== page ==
It is important to be aware and get prepared for the Atlantic Hurricane Season. While there hasn’t been two named storms before the official season start since 1908, this does not necessarily predict the severity of the remainder of the season. However, the fact that a hurricane has not made direct landfall in Florida since Wilma in 2005, coupled with many new, inexperienced coastal residents can create a complacency toward preparation. But it is not difficult to do a few simple things to prepare and to overall make sure you have a plan for you and your family if a powerful storm does threaten Central Florida.
Make an emergency kit with items such as flashlights, radios, batteries and first aid. Also make a family communication plan and ensure everyone knows the plan in case of evacuation.
Learn the elevation level of your property and whether the land is flood-prone. This will help you know how your property will be affected when storm surge or tidal flooding are forecasted.
Learn community hurricane evacuation routes and how to find higher ground. Determine where you would go and how you would get there if you needed to evacuate.
Make plans to secure your property.
Cover all of your home’s windows. Permanent storm shutters offer the best protection for windows. A second option is to board up windows with 5/8” marine plywood, cut to fit and ready to install. Tape does not prevent windows from breaking.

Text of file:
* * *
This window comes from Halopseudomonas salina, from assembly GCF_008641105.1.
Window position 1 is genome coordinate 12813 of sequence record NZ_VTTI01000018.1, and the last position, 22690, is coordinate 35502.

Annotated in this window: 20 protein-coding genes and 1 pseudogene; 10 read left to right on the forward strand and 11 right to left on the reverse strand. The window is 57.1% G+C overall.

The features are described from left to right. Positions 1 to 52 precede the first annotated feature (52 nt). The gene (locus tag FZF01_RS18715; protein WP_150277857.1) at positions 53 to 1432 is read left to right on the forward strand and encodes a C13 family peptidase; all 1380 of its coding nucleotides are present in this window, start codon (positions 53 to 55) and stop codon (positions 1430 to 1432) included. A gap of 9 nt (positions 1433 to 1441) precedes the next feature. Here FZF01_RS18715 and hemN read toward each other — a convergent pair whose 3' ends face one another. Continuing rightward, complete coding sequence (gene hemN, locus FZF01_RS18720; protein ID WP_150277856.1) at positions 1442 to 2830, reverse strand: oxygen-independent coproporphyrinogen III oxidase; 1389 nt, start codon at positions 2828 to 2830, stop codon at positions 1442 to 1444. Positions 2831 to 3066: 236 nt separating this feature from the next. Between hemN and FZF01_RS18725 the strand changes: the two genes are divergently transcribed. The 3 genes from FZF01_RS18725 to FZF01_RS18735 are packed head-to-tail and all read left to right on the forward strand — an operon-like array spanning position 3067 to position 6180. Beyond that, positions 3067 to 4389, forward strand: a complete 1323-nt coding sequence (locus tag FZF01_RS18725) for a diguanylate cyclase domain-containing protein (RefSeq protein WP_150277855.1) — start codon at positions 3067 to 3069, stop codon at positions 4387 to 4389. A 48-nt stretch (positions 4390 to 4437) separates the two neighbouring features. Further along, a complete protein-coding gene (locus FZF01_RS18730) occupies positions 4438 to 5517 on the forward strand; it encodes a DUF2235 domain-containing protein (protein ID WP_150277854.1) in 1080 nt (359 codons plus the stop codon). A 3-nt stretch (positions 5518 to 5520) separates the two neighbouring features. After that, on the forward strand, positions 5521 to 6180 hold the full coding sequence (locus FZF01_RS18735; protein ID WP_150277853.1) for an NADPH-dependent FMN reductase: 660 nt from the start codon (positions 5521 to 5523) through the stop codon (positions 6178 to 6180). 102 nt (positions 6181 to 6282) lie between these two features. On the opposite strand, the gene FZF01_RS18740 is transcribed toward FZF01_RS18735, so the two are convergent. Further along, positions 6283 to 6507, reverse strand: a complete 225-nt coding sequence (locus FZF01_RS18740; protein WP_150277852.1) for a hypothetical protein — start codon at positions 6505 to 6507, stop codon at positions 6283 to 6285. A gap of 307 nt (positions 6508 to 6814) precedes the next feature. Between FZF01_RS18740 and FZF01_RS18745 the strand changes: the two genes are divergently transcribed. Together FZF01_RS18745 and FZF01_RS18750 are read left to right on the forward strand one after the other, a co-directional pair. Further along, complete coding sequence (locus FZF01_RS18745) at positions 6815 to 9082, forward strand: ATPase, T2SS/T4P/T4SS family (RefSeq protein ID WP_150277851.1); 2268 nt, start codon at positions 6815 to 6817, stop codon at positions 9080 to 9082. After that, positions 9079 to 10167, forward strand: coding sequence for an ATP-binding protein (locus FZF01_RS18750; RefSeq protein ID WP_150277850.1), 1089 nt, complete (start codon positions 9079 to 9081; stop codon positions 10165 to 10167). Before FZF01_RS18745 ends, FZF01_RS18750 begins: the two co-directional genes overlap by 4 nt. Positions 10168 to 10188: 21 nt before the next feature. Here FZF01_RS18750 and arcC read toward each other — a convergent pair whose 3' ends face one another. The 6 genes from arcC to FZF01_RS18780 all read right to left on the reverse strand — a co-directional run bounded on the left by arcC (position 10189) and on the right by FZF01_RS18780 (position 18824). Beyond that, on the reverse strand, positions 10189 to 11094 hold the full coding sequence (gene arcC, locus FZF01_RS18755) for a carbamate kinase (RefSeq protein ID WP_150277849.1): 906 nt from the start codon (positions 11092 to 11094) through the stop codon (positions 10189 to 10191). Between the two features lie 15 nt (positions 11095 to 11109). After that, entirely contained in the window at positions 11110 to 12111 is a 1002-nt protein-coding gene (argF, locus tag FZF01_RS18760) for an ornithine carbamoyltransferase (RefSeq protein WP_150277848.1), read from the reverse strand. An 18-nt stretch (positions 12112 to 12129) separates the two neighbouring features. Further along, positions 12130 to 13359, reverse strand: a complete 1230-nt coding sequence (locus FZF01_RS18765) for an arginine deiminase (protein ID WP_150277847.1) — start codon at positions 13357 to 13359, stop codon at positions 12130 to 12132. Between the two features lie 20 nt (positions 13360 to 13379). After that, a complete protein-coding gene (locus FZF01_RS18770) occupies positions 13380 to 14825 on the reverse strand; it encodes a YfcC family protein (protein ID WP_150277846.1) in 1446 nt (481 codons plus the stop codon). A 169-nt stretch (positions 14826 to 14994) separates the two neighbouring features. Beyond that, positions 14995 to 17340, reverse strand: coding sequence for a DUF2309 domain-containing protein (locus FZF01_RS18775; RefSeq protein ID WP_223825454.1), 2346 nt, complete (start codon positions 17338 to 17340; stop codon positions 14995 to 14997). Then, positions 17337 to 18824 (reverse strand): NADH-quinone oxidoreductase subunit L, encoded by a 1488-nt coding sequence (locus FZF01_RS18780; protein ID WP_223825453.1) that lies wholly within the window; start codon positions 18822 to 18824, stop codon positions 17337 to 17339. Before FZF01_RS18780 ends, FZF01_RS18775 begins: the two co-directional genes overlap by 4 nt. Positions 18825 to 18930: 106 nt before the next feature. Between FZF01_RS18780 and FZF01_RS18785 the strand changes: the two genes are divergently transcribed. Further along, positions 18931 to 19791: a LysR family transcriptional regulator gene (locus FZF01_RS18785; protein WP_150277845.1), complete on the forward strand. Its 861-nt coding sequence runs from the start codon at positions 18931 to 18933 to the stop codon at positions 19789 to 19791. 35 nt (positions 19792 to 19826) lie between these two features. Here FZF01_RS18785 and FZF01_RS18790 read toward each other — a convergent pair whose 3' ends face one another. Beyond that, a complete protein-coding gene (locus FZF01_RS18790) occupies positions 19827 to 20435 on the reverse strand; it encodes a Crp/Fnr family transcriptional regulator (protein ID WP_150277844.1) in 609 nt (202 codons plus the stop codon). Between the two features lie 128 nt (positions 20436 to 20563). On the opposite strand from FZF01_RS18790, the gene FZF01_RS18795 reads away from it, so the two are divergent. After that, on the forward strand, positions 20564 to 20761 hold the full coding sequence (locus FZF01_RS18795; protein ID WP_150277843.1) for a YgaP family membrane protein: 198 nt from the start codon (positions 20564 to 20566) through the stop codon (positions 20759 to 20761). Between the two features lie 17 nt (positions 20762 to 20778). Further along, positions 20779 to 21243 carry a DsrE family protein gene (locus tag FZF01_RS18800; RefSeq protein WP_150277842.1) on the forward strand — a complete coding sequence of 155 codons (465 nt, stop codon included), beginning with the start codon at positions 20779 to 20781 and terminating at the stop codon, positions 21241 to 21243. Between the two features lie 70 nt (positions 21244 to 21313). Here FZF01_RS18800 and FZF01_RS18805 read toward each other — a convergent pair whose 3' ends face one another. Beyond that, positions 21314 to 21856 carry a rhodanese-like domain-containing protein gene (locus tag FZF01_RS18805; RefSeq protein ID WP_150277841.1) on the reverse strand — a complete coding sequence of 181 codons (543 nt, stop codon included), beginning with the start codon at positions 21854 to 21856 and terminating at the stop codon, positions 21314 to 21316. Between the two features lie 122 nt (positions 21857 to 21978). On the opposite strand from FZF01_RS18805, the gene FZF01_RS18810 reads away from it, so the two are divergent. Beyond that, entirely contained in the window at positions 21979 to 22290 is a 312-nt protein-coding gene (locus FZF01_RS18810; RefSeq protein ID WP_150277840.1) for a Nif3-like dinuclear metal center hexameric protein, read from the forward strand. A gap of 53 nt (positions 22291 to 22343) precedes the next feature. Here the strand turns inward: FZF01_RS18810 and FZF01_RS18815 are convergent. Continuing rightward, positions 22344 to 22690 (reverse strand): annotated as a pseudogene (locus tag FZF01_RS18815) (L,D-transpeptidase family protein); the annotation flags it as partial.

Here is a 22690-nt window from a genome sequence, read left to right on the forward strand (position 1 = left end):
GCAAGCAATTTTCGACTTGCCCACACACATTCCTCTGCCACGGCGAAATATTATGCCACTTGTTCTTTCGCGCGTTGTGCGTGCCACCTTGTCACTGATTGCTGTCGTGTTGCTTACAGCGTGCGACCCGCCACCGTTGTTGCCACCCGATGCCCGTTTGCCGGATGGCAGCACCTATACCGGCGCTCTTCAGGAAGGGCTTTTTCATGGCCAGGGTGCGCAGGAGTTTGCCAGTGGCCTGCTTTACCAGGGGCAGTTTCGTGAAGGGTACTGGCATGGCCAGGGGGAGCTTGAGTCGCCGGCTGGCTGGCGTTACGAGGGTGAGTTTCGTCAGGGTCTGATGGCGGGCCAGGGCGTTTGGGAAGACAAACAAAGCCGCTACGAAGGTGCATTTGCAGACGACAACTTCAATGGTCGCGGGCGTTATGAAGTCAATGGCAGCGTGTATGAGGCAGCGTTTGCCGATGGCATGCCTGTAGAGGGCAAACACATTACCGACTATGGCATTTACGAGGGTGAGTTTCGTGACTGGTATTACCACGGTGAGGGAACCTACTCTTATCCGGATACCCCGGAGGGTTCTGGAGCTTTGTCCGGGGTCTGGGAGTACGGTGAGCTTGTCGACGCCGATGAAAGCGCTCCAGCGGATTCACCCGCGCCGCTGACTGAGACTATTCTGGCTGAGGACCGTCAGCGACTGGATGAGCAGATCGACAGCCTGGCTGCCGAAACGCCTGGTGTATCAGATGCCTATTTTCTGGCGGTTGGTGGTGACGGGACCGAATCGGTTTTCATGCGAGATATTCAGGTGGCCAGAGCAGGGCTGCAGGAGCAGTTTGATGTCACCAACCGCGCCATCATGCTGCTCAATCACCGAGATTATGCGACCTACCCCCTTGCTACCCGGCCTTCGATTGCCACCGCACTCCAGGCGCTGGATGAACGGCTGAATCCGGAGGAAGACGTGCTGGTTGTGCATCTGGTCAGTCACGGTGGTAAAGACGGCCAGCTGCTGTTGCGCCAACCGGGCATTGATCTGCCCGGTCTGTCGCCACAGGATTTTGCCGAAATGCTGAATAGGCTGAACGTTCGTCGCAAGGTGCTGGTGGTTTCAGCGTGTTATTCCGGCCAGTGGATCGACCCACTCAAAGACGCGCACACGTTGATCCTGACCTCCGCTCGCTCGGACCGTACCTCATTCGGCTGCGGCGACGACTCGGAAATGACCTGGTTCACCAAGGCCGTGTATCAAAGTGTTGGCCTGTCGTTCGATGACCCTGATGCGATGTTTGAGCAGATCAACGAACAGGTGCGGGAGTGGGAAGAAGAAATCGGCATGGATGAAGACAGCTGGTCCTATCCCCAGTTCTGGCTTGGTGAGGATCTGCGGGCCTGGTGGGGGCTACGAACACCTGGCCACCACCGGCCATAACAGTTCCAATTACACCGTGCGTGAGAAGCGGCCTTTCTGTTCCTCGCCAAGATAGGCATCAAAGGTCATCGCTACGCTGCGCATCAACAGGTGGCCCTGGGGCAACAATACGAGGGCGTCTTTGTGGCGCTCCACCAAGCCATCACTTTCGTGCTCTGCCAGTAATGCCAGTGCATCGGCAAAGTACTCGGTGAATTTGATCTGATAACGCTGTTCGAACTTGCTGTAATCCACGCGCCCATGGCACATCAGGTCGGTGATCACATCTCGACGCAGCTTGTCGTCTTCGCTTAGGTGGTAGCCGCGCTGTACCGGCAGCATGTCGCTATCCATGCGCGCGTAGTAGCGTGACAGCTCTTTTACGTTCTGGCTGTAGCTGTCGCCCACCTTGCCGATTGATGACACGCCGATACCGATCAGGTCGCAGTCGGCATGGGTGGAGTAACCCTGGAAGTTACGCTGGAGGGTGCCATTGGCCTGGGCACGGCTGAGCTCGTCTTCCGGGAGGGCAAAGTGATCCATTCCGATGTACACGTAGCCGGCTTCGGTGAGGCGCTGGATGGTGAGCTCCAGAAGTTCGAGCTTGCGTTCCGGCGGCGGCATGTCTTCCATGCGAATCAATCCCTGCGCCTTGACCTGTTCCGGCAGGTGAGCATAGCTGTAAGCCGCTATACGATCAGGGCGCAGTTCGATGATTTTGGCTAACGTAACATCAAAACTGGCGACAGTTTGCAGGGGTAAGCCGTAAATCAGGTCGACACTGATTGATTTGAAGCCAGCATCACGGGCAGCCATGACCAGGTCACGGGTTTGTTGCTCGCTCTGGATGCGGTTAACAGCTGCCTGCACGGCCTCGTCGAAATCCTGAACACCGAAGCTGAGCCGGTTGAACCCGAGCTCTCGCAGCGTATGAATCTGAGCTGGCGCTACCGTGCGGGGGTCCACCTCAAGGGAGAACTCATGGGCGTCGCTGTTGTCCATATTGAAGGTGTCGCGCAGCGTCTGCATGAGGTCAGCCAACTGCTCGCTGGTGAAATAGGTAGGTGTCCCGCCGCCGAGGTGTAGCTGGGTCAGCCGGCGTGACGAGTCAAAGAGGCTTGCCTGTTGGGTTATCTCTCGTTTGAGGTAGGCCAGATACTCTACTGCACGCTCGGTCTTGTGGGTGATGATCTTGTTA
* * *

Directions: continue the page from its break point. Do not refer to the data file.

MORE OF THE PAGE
Install straps or additional clips to securely fasten your roof to the frame structure. This will reduce roof damage.
Be sure trees and shrubs around your home are well trimmed so they are more wind resistant.
Clear loose and clogged rain gutters and downspouts.
Reinforce your garage doors; if wind enters a garage it can cause dangerous and expensive structural damage.
Plan to bring in all outdoor furniture, decorations, garbage cans and anything else that is not tied down.
Determine how and where to secure your boat.
Install a generator for emergencies.
If in a high-rise building, be prepared to take shelter on or below the 10th floor.
This is not an exhaustive list and there are many other things that you can do to ensure the safety of you and your family. For more information, visit the National Hurricane Center’s official website that includes much more in-depth guidelines as well as informative videos.